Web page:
As time passes I find myself more and more captivated by the core values seemingly promoted by philosophy — the way of thinking about complex issues in relation to one’s self, one’s knowledge and how one conducts his/her life. Being someone who considers themselves in relation to others a relatively deep thinker, I enjoy the act of metacognating (thinking about one’s thoughts). Philosophy has many different branches — metaphysics, epistemology, etc. Broaching topics from existence, the process of thought, knowledge etc., philosophy is generally thought to be a large field of science with many sub-topics.
Why is philosophy so broad in comparison to other sciences? Well, the simple answer is, it’s not. However, the longer answer is due to the fact that figuring out how to best logically reason out one’s own rationality requires a lot of different elements in order to do so. Now, why is it that nowadays people speak of philosophy as a “dead” field? How can a field that involves critical thinking, self-awareness and determining the important questions surrounding one’s existence be pronounced dead? Unbeknownst to me until recently this seems to be the common notion surrounding this study of thought as well as other humanity-related subjects and liberal arts. Continue reading →
“You’re an Alpha and I’m an Epsilon,” he said in a defeated tone, “it’s that simple.”
“Why would you say that?” I replied confused as to why he’d reference the Brave New Worldcaste system at a time like this.
“The reason is because it’s true; I’m always sub-par to you. I always get B’s and C’s even when I try, why is that?” he replied with aggravation in his tone.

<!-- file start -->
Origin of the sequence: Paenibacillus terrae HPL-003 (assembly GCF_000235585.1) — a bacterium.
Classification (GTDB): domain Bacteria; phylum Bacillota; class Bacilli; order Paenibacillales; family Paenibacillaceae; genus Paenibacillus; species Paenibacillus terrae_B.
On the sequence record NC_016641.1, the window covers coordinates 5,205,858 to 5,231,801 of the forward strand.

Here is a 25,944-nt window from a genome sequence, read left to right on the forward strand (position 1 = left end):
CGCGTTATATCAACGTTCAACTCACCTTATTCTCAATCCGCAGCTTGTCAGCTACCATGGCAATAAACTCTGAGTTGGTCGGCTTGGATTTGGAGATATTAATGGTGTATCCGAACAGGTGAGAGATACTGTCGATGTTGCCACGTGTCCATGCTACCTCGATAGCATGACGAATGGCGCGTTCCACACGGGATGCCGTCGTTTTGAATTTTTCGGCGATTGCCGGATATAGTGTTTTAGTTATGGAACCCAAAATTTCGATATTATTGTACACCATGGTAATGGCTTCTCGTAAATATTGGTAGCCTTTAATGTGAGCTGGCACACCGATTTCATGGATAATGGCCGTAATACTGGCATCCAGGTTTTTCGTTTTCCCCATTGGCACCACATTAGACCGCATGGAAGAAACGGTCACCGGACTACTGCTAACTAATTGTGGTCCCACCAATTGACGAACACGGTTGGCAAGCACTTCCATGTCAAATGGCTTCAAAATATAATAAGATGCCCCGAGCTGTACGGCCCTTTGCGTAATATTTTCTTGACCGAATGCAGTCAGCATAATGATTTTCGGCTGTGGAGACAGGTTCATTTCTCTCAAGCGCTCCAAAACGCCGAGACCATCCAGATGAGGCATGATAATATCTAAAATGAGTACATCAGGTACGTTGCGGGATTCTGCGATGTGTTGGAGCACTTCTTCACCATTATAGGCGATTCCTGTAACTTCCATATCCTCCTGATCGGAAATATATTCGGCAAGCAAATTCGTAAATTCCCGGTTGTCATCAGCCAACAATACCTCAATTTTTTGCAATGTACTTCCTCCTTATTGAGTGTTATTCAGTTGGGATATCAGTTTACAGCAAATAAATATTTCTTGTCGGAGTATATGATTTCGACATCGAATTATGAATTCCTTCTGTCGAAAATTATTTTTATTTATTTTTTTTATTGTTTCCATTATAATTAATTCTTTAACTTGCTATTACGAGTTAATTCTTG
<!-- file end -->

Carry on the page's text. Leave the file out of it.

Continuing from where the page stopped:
I thought about this question for long after the incident itself has occurred. What seemed like a normal day in my French 3 class has turned into a festered pot of jealousy that was dividing a good friend and I. This jealousy was fueled by competition that I couldn’t help but wonder if education was to blame for. I tend to be a strong academic student and he tends to have a bit more of a struggle. He’s extroverted and outspoken. I’m quiet and often too shy at times. What could I say to him? I didn’t know why he got B’s and below while I obtained A’s on most school assignments.
“Is intelligence a natural-born gift? I mean, I try to surround myself with smart people and I think that it may help but it never does,” he asked in a concerned voice. I remained silent—after all I was the one who “didn’t understand” what it was like to struggle in school. “You’re so lucky, you have a high GPA and can get into any college you want when you’re older, you don’t worry like I do” he said very assured by his comment. However, what he didn’t understand was that I faced the same worries; the “validation” of an A didn’t secure how I felt about my own work ability much less my intellectual competency. I replied after some though in the most honest yet respectful way I knew how, “I don’t think it’s either or, I think intelligence is something we all have but it comes in a spectrum like everything else around us. Yet it doesn’t mean one can’t work to improve what they don’t like about how they perform, it’s one’s job to work towards improvement”.Continue reading →
Come work one-on-one with Gates Scholars and Alumni as well as the Scholarship Junkies team to work on and complete your GMS application, no matter if you are just starting or finishing your application. We strongly encourage you save any files via Dropbox or email your files to yourself.